Cerebral palsy is not a birth defect, disease, or communicable condition.
Cerebral palsy results because of either brain damage or abnormal brain development. The mitigating factors that lead to cerebral palsy usually occur in utero or during the birthing process.
Cerebral palsy is not as rare as some people think.
Cerebral palsy is a motor disability condition that affects approximately three out of every 1,000 children. In most cases, children are not diagnosed until they are approximately two or three years of age. There is no clear and concise test for diagnosing cerebral palsy. Doctors usually make a diagnosis based on observation, parental input, development, and in some cases, an MRI.
There is more than one type of cerebral palsy.
The term “cerebral palsy” refers to a group of disorders that affect a child’s movements. Spastic cerebral palsy leaves the muscles stiff much of the time; athetoid cerebral palsy can cause either slow and writhing movements or slow and jerky ones; and ataxic cerebral palsy usually causes problems with coordination. There can also be mixed forms of the conditions, and spastic CP is also categorized based on which body parts are involved.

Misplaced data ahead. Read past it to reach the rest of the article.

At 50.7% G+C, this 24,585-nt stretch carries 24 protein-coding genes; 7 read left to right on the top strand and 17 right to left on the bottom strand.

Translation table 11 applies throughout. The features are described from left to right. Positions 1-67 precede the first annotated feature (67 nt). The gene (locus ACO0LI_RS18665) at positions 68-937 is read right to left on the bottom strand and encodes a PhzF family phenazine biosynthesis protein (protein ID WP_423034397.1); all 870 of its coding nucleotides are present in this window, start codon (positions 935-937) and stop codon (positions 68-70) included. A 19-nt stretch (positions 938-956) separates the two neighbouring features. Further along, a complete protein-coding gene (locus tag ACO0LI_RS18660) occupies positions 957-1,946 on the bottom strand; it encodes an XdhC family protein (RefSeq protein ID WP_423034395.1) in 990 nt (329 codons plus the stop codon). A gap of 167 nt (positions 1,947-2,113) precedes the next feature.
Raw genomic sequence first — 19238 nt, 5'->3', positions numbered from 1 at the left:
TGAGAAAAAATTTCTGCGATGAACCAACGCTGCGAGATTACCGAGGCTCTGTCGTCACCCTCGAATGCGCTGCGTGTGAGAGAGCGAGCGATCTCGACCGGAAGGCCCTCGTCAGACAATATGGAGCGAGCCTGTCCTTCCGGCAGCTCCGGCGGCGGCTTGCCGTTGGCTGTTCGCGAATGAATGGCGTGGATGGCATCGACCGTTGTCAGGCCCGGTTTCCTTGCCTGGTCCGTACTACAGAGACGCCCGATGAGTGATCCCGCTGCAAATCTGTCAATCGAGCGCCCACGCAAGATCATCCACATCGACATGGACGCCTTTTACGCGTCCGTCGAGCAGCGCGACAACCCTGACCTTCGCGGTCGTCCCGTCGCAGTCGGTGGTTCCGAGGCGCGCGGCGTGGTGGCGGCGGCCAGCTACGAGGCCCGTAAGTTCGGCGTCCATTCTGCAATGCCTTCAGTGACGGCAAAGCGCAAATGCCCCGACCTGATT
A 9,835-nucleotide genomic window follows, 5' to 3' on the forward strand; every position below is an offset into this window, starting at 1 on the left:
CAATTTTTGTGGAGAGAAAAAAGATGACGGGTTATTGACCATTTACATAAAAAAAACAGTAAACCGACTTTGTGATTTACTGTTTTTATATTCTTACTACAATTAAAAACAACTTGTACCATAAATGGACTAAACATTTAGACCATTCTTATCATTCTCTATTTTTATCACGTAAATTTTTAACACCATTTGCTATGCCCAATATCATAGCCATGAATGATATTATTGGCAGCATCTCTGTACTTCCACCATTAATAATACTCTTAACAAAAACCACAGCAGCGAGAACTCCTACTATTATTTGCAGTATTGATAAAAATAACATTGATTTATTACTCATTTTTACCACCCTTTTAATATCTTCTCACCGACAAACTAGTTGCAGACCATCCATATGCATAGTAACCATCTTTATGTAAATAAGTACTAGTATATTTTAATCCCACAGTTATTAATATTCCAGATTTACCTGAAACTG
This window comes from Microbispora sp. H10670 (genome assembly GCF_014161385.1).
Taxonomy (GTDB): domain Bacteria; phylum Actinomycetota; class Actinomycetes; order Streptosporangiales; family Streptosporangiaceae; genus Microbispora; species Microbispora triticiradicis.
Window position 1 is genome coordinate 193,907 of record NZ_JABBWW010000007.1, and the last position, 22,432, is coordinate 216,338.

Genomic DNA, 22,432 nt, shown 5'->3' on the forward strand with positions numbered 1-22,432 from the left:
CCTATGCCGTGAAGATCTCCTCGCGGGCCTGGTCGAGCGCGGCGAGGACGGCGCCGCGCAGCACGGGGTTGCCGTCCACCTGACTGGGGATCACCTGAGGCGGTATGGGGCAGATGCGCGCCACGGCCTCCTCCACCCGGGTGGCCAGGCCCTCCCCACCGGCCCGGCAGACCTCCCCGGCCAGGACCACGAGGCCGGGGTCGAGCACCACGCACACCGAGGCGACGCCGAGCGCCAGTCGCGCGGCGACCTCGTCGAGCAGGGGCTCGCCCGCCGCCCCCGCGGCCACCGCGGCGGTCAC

The severity of the condition varies.
Not everyone with CP reacts in the same way. Some people only experience a little bit of weakness in one arm or hand while others are confined to wheelchairs or suffer from speech impairments.
Cerebral palsy can affect all the muscles, big and small.
Cerebral palsy can affect the signals that muscles receive from the brain, so they don’t always work the way they should.
Muscles can be tight or loose.
Muscles can be tight or loose. It depends where the brain damage occurred and how severe it was.
The symptoms can vary on a daily basis.
The muscles can change how they react for many reasons. The muscles can loosen or tighten depending on the weather or even the mood of the patient.
Cerebral palsy is incurable.
While there are effective therapies to help patients deal with their condition, at the present time there is no cure for CP. More research is necessary in order for that to even be a possibility in the future.
The condition has no affect on a person’s personality.
Cerebral palsy does not affect a person’s personality or disposition. The only disability is the outward physical appearance and functions.
Do not feel sorry for people who have cerebral palsy.
While children with cerebral palsy face more challenges than other children, others should not feel sorry for them. The challenges they face are part of who they are, and they are certainly not sitting around feeling sorry for themselves.